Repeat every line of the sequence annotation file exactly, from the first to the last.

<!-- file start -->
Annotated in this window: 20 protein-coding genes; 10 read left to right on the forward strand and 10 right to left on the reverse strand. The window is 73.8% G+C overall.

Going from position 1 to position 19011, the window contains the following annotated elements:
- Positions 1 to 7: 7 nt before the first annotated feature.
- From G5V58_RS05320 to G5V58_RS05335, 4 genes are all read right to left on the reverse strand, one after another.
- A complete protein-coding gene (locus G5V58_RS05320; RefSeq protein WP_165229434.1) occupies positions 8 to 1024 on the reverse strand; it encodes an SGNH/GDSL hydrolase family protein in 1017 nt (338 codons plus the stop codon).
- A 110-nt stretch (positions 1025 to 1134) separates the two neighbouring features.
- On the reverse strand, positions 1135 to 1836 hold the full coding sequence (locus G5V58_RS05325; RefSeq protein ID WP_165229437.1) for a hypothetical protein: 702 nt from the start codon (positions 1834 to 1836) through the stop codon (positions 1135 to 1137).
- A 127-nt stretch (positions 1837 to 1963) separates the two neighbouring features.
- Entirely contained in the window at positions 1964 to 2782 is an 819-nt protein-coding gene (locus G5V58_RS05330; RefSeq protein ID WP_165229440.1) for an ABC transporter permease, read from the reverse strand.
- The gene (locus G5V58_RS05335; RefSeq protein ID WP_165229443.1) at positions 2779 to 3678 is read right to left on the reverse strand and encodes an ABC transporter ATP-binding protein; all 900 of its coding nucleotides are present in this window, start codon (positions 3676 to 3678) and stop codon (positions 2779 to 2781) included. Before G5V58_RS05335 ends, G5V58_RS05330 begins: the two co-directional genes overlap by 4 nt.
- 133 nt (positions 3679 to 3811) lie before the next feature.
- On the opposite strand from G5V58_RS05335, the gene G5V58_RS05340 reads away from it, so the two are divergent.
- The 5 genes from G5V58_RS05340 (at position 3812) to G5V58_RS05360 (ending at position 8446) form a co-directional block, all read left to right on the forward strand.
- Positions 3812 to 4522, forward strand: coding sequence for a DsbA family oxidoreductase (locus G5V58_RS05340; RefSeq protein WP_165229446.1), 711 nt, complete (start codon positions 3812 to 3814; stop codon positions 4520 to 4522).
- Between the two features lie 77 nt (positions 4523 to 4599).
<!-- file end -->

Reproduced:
Annotated in this window: 20 protein-coding genes; 10 read left to right on the forward strand and 10 right to left on the reverse strand. The window is 73.8% G+C overall.

Going from position 1 to position 19011, the window contains the following annotated elements:
- Positions 1 to 7: 7 nt before the first annotated feature.
- From G5V58_RS05320 to G5V58_RS05335, 4 genes are all read right to left on the reverse strand, one after another.
- A complete protein-coding gene (locus G5V58_RS05320; RefSeq protein WP_165229434.1) occupies positions 8 to 1024 on the reverse strand; it encodes an SGNH/GDSL hydrolase family protein in 1017 nt (338 codons plus the stop codon).
- A 110-nt stretch (positions 1025 to 1134) separates the two neighbouring features.
- On the reverse strand, positions 1135 to 1836 hold the full coding sequence (locus G5V58_RS05325; RefSeq protein ID WP_165229437.1) for a hypothetical protein: 702 nt from the start codon (positions 1834 to 1836) through the stop codon (positions 1135 to 1137).
- A 127-nt stretch (positions 1837 to 1963) separates the two neighbouring features.
- Entirely contained in the window at positions 1964 to 2782 is an 819-nt protein-coding gene (locus G5V58_RS05330; RefSeq protein ID WP_165229440.1) for an ABC transporter permease, read from the reverse strand.
- The gene (locus G5V58_RS05335; RefSeq protein ID WP_165229443.1) at positions 2779 to 3678 is read right to left on the reverse strand and encodes an ABC transporter ATP-binding protein; all 900 of its coding nucleotides are present in this window, start codon (positions 3676 to 3678) and stop codon (positions 2779 to 2781) included. Before G5V58_RS05335 ends, G5V58_RS05330 begins: the two co-directional genes overlap by 4 nt.
- 133 nt (positions 3679 to 3811) lie before the next feature.
- On the opposite strand from G5V58_RS05335, the gene G5V58_RS05340 reads away from it, so the two are divergent.
- The 5 genes from G5V58_RS05340 (at position 3812) to G5V58_RS05360 (ending at position 8446) form a co-directional block, all read left to right on the forward strand.
- Positions 3812 to 4522, forward strand: coding sequence for a DsbA family oxidoreductase (locus G5V58_RS05340; RefSeq protein WP_165229446.1), 711 nt, complete (start codon positions 3812 to 3814; stop codon positions 4520 to 4522).
- Between the two features lie 77 nt (positions 4523 to 4599).